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Timothy Pure - Island Of The Misfit Toys CD (album) cover

ISLAND OF THE MISFIT TOYS

Timothy Pure

 

Crossover Prog

3.38 | 20 ratings

From Progarchives.com, the ultimate progressive rock music website

Peter
Special Collaborator
Honorary Collaborator
3 stars In 1999, Georgian "neo progressive rock" outfit Timothy Pure released their third album. ISLAND OF THE MISFIT TOYS is a concept piece that deals with issues of "otherness" and belonging, innocence and childhood, honour and betrayal, and adolescence and sexual awakening. Timothy Pure handle these weighty themes with intelligence, taste and sensitivity, and marry their thoughtful lyrics with accessible music that tends to be laid-back, atmospheric, and evocative.

That overall "laid-back" feel, however, is one of the very factors that prevent me from awarding this nonetheless good CD a higher rating. The music is pleasant, as are the vocals, but I would have wished for more variety and dynamics in both. For me, the "feel" of the album invites comparisons to SKYLARKING-era XTC, but without those English pop wizards' trademark humour and charisma. Some tracks, such as "Tribes," "Channels" and "Misha Superhero" (see the download of the latter here) are musically harder-hitting, but on the whole, the material does not always hold my interest.

That failure to consistently capture my attention brings me to what I believe to be ISLAND OF THE MISFIT TOYS' other significant weakness: with fourteen tracks, and almost seventy minutes running time, it is simply too long for its own good. I suppose that bands and producers often feel that, given the modern CD's eighty-minute capacity, they should "give buyers their money's worth," and strive to fill almost the entire disc. This can be a boon to the consumer if the product is of a consistently high/engaging quality, but it can also lead to "padding," and "bloating," as what would have made a solid forty-minute, ten-track album is extended well beyond its optimal length.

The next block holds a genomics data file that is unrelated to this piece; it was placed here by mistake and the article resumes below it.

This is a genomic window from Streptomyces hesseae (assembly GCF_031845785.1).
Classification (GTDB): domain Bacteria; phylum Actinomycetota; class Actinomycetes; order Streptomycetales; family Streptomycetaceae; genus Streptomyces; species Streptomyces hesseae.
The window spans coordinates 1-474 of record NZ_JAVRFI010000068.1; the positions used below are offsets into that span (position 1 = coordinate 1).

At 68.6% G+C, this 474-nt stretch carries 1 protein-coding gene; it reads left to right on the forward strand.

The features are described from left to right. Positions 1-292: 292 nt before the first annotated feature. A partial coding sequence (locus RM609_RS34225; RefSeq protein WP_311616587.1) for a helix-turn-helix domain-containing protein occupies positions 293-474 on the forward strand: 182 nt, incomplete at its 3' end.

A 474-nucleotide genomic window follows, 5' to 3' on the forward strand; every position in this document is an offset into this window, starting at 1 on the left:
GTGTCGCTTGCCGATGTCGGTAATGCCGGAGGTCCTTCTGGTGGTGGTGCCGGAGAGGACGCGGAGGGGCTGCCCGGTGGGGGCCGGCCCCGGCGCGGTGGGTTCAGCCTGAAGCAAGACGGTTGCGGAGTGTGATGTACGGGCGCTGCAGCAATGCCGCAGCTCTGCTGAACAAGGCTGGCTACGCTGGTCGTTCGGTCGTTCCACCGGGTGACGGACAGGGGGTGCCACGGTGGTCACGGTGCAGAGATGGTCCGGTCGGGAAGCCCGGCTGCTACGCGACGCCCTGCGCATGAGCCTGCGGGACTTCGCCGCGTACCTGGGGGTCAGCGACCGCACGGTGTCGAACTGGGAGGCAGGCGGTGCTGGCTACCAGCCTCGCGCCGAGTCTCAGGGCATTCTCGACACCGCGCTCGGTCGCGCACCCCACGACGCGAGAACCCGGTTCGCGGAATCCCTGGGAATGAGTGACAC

I feel that this is the case here -- I find it somewhat burdensome to get through this disc in a single session, and believe that the album could have been more immediate and effective if it had been "tightened up."

Next time out (assuming the band is still extant -- five years is a long time between releases), I'd like to see Timothy Pure adopt a more focused approach, with less "fat and filler." I also feel that they would benefit from a more frequently impassioned delivery of their music and vocals.

Those criticisms stated, I still feel that ISLAND OF THE MISFIT TOYS is a fine effort from a talented and intelligent band, and thus worthy of consideration for your prog collection.

Peter | 3/5 |

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